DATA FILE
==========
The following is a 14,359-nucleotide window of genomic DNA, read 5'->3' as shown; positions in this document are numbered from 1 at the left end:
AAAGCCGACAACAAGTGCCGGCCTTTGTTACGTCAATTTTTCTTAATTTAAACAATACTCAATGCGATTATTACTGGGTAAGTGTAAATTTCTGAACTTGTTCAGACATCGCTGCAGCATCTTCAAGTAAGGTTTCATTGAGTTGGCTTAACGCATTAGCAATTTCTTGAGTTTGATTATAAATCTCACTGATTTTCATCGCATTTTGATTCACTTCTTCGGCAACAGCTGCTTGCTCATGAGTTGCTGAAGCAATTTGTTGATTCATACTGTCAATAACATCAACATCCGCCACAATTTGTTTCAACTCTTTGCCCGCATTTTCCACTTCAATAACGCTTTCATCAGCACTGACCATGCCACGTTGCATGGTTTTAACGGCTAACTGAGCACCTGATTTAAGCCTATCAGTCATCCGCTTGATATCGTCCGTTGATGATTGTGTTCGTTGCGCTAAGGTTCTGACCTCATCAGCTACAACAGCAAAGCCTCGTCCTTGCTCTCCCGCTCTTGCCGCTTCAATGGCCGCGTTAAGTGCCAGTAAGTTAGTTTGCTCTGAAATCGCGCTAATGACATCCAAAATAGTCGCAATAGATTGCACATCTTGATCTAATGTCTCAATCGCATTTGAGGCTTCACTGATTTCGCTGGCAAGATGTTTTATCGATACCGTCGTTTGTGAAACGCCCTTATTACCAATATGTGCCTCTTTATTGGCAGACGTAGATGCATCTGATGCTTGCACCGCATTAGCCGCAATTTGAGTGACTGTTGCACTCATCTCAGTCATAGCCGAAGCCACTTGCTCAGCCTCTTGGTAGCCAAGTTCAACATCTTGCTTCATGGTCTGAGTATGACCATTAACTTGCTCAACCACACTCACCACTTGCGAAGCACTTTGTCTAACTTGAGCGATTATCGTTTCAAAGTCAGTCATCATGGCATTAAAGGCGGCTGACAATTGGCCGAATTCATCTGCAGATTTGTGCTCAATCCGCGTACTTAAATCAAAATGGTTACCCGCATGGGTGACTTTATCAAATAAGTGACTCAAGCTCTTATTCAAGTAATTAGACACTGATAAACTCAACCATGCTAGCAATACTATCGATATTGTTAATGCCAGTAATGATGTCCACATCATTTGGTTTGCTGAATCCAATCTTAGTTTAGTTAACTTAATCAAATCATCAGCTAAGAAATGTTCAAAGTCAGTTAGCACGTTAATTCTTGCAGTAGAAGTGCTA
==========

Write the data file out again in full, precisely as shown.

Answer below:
The following is a 14,359-nucleotide window of genomic DNA, read 5'->3' as shown; positions in this document are numbered from 1 at the left end:
AAAGCCGACAACAAGTGCCGGCCTTTGTTACGTCAATTTTTCTTAATTTAAACAATACTCAATGCGATTATTACTGGGTAAGTGTAAATTTCTGAACTTGTTCAGACATCGCTGCAGCATCTTCAAGTAAGGTTTCATTGAGTTGGCTTAACGCATTAGCAATTTCTTGAGTTTGATTATAAATCTCACTGATTTTCATCGCATTTTGATTCACTTCTTCGGCAACAGCTGCTTGCTCATGAGTTGCTGAAGCAATTTGTTGATTCATACTGTCAATAACATCAACATCCGCCACAATTTGTTTCAACTCTTTGCCCGCATTTTCCACTTCAATAACGCTTTCATCAGCACTGACCATGCCACGTTGCATGGTTTTAACGGCTAACTGAGCACCTGATTTAAGCCTATCAGTCATCCGCTTGATATCGTCCGTTGATGATTGTGTTCGTTGCGCTAAGGTTCTGACCTCATCAGCTACAACAGCAAAGCCTCGTCCTTGCTCTCCCGCTCTTGCCGCTTCAATGGCCGCGTTAAGTGCCAGTAAGTTAGTTTGCTCTGAAATCGCGCTAATGACATCCAAAATAGTCGCAATAGATTGCACATCTTGATCTAATGTCTCAATCGCATTTGAGGCTTCACTGATTTCGCTGGCAAGATGTTTTATCGATACCGTCGTTTGTGAAACGCCCTTATTACCAATATGTGCCTCTTTATTGGCAGACGTAGATGCATCTGATGCTTGCACCGCATTAGCCGCAATTTGAGTGACTGTTGCACTCATCTCAGTCATAGCCGAAGCCACTTGCTCAGCCTCTTGGTAGCCAAGTTCAACATCTTGCTTCATGGTCTGAGTATGACCATTAACTTGCTCAACCACACTCACCACTTGCGAAGCACTTTGTCTAACTTGAGCGATTATCGTTTCAAAGTCAGTCATCATGGCATTAAAGGCGGCTGACAATTGGCCGAATTCATCTGCAGATTTGTGCTCAATCCGCGTACTTAAATCAAAATGGTTACCCGCATGGGTGACTTTATCAAATAAGTGACTCAAGCTCTTATTCAAGTAATTAGACACTGATAAACTCAACCATGCTAGCAATACTATCGATATTGTTAATGCCAGTAATGATGTCCACATCATTTGGTTTGCTGAATCCAATCTTAGTTTAGTTAACTTAATCAAATCATCAGCTAAGAAATGTTCAAAGTCAGTTAGCACGTTAATTCTTGCAGTAGAAGTGCTA